• Keeping the access clean all the time

  • Using the site for the sole purpose of dialysis

  • Not wearing any tight jewelry or clothing near or over the access site

  • Not putting any pressure or lifting heavy objects on the access arm

  • Sleeping with access arm free, not under the head or body


Some common instruments used during AVF Creation:

  • Minor Set (which includes the usual: hemostats, metz, suture scissor, crile retractor)

  • Pott's Scissor

  • Weitlaner Retractor

  • Ragnel Retractor

  • Vascular Loops

  • Tenotomy Scissor


AVF Creation

 

Thursday, August 2, 2012

New Uniforms :)


What's new today: It's the first day I get to wear my uniform!

Yes, the Operating Room complex decided to have a uniform that can separate the staff nurses from the surgeons, the volunteer nurses and well - the other people inside the complex. I sorta love it except for the pants that is ill-fitted.



This picture was taken the minute I stepped outside our locker room and inside the operating room lobby. These two good looking men are my seniors: Sir Romy & our head nurse, Sir Roger - one of the best OR nurses I have ever seen and encountered (and I am not just saying this to get into his good graces).



Anyway, I was hoping to have a great week because my duty ended with a blast the prior week with a double table of tube vent and exploratory laparotomy because of a stab wound.  Instead, I got a blast circulating for a Urology case - Cysto RGP with surgical exploration of the ureters. Three positions for one patient: one in lithotomy, then he was turned to his side and finally supine. We had to change our field a couple of times- which makes it more tasking. Nevertheless, the uro-case was a nice experience and it made me realize one thing: If you want to learn: you don't chose the easy way out, you should be ready to make mistakes because it is through hardship and mishaps that learning grows. 

Saturday, July 28, 2012

Finally, back from Hiatus

Here we go...

What happen?

I got stuck between a writer's block, a little bit of health problem that involves a lot of therapy from friends (no it's not depression) and of course, WORK. YES! Finally - after years of waiting, they hired me! Good thing I am doing the thing I love (besides drinking caffeine and reading books). It's stressful, it makes me go over the edge sometimes (makes me question my sanity, as well as the sanity of the surgical team), my surgical conscience is bugging me, and of course I'm losing weight (or I'd like to think so) in going to and fro the central supply room.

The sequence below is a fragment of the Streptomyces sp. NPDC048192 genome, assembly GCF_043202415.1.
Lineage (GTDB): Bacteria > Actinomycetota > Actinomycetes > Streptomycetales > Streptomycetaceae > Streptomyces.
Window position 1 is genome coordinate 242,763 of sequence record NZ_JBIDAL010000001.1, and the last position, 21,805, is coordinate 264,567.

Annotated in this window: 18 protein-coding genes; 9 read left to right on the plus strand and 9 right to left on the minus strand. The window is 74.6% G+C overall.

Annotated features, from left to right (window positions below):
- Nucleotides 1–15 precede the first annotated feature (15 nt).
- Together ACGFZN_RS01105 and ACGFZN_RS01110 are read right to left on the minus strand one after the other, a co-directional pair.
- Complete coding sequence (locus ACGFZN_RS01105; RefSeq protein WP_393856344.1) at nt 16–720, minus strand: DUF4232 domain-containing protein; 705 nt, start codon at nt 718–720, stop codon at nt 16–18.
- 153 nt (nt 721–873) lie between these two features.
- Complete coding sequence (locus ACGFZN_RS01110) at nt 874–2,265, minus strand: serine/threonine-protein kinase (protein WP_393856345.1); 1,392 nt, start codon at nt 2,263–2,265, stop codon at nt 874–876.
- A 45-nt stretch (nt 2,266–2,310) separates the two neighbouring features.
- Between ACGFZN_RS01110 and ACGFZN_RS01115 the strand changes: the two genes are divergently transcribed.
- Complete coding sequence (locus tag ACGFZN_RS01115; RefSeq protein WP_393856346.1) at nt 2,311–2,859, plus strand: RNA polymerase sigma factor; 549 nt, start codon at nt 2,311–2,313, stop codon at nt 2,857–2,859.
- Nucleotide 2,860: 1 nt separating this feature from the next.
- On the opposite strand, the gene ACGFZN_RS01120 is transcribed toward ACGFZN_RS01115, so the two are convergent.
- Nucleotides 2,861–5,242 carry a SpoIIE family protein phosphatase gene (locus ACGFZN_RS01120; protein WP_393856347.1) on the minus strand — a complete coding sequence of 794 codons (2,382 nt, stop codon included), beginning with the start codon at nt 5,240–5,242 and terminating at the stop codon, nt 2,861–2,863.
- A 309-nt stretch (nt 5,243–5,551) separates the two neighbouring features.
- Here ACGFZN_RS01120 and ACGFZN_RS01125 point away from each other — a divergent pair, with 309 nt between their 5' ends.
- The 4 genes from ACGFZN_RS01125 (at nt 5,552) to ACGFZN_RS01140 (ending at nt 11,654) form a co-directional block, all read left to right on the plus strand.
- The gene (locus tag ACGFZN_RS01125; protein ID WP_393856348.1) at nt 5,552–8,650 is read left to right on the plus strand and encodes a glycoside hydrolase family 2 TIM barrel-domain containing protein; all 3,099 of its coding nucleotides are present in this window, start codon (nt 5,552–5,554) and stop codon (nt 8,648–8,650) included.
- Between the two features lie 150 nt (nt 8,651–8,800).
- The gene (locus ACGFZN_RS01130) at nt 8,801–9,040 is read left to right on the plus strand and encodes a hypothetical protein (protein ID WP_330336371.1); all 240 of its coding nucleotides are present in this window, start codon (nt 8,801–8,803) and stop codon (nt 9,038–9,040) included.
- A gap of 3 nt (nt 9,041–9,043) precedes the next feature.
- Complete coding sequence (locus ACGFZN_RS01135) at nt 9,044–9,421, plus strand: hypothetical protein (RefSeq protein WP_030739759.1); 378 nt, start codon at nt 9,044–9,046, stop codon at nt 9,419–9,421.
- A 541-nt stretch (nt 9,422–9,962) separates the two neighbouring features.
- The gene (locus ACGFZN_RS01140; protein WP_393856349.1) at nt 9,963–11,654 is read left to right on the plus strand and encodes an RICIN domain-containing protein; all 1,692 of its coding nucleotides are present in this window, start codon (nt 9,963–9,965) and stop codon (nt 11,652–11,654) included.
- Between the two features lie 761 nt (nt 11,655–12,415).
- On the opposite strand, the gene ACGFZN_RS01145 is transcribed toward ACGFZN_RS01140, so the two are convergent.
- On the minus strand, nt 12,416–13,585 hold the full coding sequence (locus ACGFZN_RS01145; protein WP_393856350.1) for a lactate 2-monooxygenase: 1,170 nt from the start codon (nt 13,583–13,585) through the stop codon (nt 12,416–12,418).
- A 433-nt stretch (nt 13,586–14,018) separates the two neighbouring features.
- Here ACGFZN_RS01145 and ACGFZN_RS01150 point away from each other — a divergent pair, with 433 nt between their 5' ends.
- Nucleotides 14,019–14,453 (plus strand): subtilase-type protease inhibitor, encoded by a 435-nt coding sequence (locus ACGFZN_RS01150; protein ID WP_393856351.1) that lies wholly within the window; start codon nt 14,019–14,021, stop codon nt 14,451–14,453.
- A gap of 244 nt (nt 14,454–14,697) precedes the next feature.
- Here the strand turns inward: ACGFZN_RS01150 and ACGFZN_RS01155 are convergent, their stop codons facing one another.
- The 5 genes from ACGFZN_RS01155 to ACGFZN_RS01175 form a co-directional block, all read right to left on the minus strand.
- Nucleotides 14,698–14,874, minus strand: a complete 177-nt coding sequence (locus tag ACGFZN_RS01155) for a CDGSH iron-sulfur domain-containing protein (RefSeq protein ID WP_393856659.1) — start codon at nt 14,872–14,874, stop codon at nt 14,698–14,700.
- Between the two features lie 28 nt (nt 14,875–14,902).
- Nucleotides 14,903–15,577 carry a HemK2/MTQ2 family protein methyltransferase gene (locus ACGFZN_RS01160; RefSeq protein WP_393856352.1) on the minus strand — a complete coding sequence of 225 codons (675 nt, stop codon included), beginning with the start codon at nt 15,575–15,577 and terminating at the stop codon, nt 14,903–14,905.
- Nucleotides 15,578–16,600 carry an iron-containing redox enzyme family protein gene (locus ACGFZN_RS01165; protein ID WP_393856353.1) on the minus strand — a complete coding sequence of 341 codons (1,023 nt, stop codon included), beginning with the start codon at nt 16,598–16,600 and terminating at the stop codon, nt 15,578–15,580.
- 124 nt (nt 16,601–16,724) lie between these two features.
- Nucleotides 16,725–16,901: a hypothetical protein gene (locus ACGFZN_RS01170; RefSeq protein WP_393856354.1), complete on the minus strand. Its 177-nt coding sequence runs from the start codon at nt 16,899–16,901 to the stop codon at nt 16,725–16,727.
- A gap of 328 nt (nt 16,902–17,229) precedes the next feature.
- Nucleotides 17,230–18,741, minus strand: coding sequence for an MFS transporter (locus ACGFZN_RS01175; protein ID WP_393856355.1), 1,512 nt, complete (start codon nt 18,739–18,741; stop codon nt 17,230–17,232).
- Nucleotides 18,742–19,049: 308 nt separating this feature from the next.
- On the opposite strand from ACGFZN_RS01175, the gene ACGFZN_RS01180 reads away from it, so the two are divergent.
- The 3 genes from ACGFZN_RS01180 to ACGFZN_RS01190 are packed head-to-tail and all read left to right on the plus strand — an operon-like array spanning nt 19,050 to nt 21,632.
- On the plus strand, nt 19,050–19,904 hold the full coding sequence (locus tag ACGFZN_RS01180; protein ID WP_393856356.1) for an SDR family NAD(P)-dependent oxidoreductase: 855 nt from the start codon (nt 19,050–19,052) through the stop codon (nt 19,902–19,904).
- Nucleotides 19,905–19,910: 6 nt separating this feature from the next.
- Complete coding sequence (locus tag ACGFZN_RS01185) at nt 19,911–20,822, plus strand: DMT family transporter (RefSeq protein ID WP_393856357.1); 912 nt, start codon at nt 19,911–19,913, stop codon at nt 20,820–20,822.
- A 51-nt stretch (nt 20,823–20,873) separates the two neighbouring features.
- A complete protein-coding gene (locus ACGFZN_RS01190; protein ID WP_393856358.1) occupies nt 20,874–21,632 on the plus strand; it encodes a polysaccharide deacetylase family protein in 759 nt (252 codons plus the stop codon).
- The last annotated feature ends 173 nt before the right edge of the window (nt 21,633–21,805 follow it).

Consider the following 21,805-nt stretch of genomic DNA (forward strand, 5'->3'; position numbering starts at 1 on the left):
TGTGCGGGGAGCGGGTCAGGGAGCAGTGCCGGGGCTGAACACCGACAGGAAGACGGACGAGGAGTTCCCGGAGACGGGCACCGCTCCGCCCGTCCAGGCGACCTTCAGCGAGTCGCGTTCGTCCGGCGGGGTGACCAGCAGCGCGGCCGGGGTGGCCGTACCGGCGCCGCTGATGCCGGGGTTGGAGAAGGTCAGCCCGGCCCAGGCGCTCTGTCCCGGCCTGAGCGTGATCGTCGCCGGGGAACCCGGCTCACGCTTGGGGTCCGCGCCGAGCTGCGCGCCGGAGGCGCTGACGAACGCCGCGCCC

What made me write again?

Let's just say there was this one girl who told me she was following my blog - then suddenly this tick in the vain part of me that blushed with embarrassment knowing I haven't been able to update this blog in eons!

 

Anyway, thanks to you dear, you finally gave me this push to starting typing on my keyboard once again and share what's going on inside the operating room. Not to the extent I'm going to enumerate every mishaps - no, I love my license. Just some common and weird stuffs that OR nurses like me as well as students who are aspiring to be OR nurses would appreciate.

Sunday, January 22, 2012

Thyroidectomy

Thyroidectomy

Thyroidectomy is a surgical operation in which all or some parts of the thyroid gland is removed. The thyroid gland is located in the anterior part of the neck just beneath the skin and right in front of the Adam’s apple.  The thyroid gland is one of the body’s endocrine glands that secrete its products inside the body, into the blood stream or lymph. The thyroid creates numerous hormones that have two main functions: (1) they increase the synthesis of proteins in most of the body’s tissues and (2) increase the level of the body’s oxygen consumption.

 

Who needs to undergo a thyroidectomy procedure?

  1. Malignancy

  2. Cosmetic purposes

  3. Goiter which remains untreated by medications

  4. Severe hyperthyroidism

  5. Orbitopathy in Grave’s Disease

  6. Removal and Evaluation of a thyroid nodule whose FNAC results are not clear.


 

Kinds of thyroidectomy

1.       Total Thyroidectomy

The whole gland is taken out. This is done in the case of follicular carcinoma of thyroid, medullary cancer of the thyroid

2.   Partial thyroidectomy